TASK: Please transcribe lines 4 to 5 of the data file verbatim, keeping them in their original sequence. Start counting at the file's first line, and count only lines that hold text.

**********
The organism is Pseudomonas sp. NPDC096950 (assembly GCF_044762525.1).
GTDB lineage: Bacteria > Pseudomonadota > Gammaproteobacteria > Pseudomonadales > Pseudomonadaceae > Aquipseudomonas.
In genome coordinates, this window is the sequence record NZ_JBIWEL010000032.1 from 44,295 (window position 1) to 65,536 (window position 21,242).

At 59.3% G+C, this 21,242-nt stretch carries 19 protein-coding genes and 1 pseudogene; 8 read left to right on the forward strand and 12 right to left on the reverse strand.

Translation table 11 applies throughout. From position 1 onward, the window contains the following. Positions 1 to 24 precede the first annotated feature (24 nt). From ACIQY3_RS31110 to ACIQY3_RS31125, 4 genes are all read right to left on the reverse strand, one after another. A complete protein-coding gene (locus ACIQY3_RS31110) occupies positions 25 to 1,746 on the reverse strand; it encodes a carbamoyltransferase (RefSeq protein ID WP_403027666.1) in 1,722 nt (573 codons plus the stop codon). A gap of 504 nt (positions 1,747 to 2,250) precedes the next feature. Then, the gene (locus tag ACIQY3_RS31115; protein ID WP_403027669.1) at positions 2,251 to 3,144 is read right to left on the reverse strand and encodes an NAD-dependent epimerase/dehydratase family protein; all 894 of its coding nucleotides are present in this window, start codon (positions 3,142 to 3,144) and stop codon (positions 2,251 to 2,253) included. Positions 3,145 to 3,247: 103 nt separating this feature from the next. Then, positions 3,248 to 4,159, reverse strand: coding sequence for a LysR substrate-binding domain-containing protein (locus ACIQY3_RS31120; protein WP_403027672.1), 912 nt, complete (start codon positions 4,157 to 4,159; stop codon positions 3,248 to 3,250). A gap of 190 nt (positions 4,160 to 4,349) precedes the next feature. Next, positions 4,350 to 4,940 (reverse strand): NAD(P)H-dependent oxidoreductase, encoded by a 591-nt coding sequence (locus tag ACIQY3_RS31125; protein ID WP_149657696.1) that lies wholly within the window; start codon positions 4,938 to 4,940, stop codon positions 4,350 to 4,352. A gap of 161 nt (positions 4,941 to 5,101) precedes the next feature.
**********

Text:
At 59.3% G+C, this 21,242-nt stretch carries 19 protein-coding genes and 1 pseudogene; 8 read left to right on the forward strand and 12 right to left on the reverse strand.

Translation table 11 applies throughout. From position 1 onward, the window contains the following. Positions 1 to 24 precede the first annotated feature (24 nt). From ACIQY3_RS31110 to ACIQY3_RS31125, 4 genes are all read right to left on the reverse strand, one after another. A complete protein-coding gene (locus ACIQY3_RS31110) occupies positions 25 to 1,746 on the reverse strand; it encodes a carbamoyltransferase (RefSeq protein ID WP_403027666.1) in 1,722 nt (573 codons plus the stop codon). A gap of 504 nt (positions 1,747 to 2,250) precedes the next feature. Then, the gene (locus tag ACIQY3_RS31115; protein ID WP_403027669.1) at positions 2,251 to 3,144 is read right to left on the reverse strand and encodes an NAD-dependent epimerase/dehydratase family protein; all 894 of its coding nucleotides are present in this window, start codon (positions 3,142 to 3,144) and stop codon (positions 2,251 to 2,253) included. Positions 3,145 to 3,247: 103 nt separating this feature from the next. Then, positions 3,248 to 4,159, reverse strand: coding sequence for a LysR substrate-binding domain-containing protein (locus ACIQY3_RS31120; protein WP_403027672.1), 912 nt, complete (start codon positions 4,157 to 4,159; stop codon positions 3,248 to 3,250). A gap of 190 nt (positions 4,160 to 4,349) precedes the next feature. Next, positions 4,350 to 4,940 (reverse strand): NAD(P)H-dependent oxidoreductase, encoded by a 591-nt coding sequence (locus tag ACIQY3_RS31125; protein ID WP_149657696.1) that lies wholly within the window; start codon positions 4,938 to 4,940, stop codon positions 4,350 to 4,352. A gap of 161 nt (positions 4,941 to 5,101) precedes the next feature.